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Q10211 - HOWTO: Reef Tank Water Testing
In order to ascertain how a reef tank is doing it is necessary to do water testing. Unfortunately the testing aspect of maintaining a marine aquarium is often overlooked. This may be due to fear of complicated tests or that a degree in chemistry is necessary in order to do a proper test. Fortunately, testing the water in a reef tank has never been easier. The test kits that are available right now are easy to use and require relatively little in terms of time or expertise. Also, the desired values of each of these measurements are now well-established. Once a test is done and the level of a substance is determined it is easy to see where it falls compared with known values and to then make adjustments as necessary.

The number of tests that need to be done on a regular (weekly) basis is not overwhelming and should not take more than 10-15 minutes per week to complete. These regular tests should include pH, salinity, alkalinity, calcium, phosphate, and nitrate. When these tests are taken, the temperature of the tank as well as the general appearance of the tank should also be noted. These tests should be done at approximately the same time each week to ensure consistency. This is necessary because some values, such as pH, can vary depending on the time of day that they are taken, so the values will only be consistent if they are taken around the same time of day. All of the results should be kept in a log so if a value of one of the measurements is changing gradually a trend can easily be spotted. In the same way, a dramatic value change of an element will stand out immediately. A retest can then be done, or a search for the cause can be initiated.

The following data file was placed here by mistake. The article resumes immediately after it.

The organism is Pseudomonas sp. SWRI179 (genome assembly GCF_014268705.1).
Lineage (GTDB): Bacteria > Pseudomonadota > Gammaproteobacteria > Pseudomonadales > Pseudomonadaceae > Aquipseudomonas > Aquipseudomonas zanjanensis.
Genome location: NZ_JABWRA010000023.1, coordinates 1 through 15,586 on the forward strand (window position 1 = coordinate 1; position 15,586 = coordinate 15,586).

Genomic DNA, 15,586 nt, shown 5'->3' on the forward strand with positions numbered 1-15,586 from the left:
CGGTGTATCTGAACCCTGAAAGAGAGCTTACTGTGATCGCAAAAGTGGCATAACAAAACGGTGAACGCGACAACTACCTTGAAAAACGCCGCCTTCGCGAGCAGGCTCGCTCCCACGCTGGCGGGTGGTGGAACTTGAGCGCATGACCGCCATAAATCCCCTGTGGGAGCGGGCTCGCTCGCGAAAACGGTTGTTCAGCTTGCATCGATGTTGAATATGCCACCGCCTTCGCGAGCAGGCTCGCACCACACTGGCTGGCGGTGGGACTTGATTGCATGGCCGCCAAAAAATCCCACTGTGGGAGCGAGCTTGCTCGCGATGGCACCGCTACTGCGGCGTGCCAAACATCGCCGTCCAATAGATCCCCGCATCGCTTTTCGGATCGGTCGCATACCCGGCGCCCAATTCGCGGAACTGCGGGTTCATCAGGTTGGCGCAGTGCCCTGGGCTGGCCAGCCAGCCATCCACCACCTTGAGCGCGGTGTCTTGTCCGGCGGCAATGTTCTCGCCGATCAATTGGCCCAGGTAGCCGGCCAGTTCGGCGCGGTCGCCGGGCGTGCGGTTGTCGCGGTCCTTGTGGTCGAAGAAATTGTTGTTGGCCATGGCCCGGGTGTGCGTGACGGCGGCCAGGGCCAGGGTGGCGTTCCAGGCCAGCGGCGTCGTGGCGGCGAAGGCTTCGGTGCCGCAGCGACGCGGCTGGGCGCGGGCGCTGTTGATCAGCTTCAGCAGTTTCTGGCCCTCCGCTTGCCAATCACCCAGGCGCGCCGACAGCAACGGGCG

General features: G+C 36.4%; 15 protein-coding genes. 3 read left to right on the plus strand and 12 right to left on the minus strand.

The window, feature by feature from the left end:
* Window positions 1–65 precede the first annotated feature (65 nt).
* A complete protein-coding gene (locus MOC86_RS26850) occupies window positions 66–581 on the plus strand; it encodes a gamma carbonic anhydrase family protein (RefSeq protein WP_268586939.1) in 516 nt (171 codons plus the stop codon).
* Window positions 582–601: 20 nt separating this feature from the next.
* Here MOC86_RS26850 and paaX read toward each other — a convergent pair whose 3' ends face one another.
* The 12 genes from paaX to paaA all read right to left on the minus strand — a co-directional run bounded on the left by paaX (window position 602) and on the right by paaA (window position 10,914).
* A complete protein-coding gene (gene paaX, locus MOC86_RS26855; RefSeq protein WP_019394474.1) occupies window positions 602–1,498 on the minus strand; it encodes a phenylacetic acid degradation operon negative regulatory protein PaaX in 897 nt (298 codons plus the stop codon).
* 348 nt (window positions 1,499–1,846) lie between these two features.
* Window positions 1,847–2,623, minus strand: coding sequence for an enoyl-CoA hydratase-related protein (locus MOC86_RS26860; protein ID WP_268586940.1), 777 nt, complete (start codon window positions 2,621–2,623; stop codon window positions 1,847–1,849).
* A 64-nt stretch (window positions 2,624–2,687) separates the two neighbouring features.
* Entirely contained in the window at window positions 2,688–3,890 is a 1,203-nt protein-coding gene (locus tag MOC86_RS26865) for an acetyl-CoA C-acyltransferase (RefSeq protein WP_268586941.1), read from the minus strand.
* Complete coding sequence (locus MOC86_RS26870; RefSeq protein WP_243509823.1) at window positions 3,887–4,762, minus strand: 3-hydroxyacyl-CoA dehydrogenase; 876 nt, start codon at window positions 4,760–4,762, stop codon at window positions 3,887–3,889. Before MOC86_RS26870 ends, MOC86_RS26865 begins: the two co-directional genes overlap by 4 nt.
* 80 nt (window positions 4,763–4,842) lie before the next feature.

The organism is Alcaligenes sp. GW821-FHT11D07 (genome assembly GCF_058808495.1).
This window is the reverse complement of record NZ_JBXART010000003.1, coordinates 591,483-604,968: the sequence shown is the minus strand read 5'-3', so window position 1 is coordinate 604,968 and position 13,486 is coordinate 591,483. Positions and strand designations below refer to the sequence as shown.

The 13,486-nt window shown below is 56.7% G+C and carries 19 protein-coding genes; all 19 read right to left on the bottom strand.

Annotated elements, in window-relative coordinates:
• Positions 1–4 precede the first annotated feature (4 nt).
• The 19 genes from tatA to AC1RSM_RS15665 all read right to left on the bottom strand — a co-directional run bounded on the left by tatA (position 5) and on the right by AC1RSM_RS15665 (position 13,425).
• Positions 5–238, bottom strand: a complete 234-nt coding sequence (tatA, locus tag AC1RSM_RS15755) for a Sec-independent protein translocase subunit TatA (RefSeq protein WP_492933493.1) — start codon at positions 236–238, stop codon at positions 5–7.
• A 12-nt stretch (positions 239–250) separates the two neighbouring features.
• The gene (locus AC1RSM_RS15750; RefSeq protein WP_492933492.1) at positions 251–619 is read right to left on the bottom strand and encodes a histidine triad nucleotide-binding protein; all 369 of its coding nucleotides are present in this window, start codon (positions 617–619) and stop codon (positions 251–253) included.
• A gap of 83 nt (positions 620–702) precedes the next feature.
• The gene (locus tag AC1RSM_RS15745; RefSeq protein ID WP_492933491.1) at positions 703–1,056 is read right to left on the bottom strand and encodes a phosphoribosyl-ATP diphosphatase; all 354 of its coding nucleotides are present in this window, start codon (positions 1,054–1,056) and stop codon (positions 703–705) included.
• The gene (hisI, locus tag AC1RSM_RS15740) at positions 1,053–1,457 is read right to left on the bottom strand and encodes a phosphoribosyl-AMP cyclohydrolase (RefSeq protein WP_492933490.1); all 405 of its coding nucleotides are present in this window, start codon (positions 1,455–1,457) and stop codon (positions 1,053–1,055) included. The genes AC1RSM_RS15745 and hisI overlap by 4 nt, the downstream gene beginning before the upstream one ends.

Salinity is the simplest regular test that should be done on a regular basis. It is a measure of the amount of salt dissolved per kilo of seawater. The average salinity of seawater is 39.7 ppt. Measuring the actual salt content is somewhat difficult, so in order to determine the salt content an indirect measure has been developed that uses the water's density to determine the salt content. The device used to measure this is the hydrometer. Glass hydrometer are prone to breaking, so the more common plastic box hydrometer is more frequently used. Using the density measurement, the usual recommended range is 1.022-1.025 at 25 degrees C.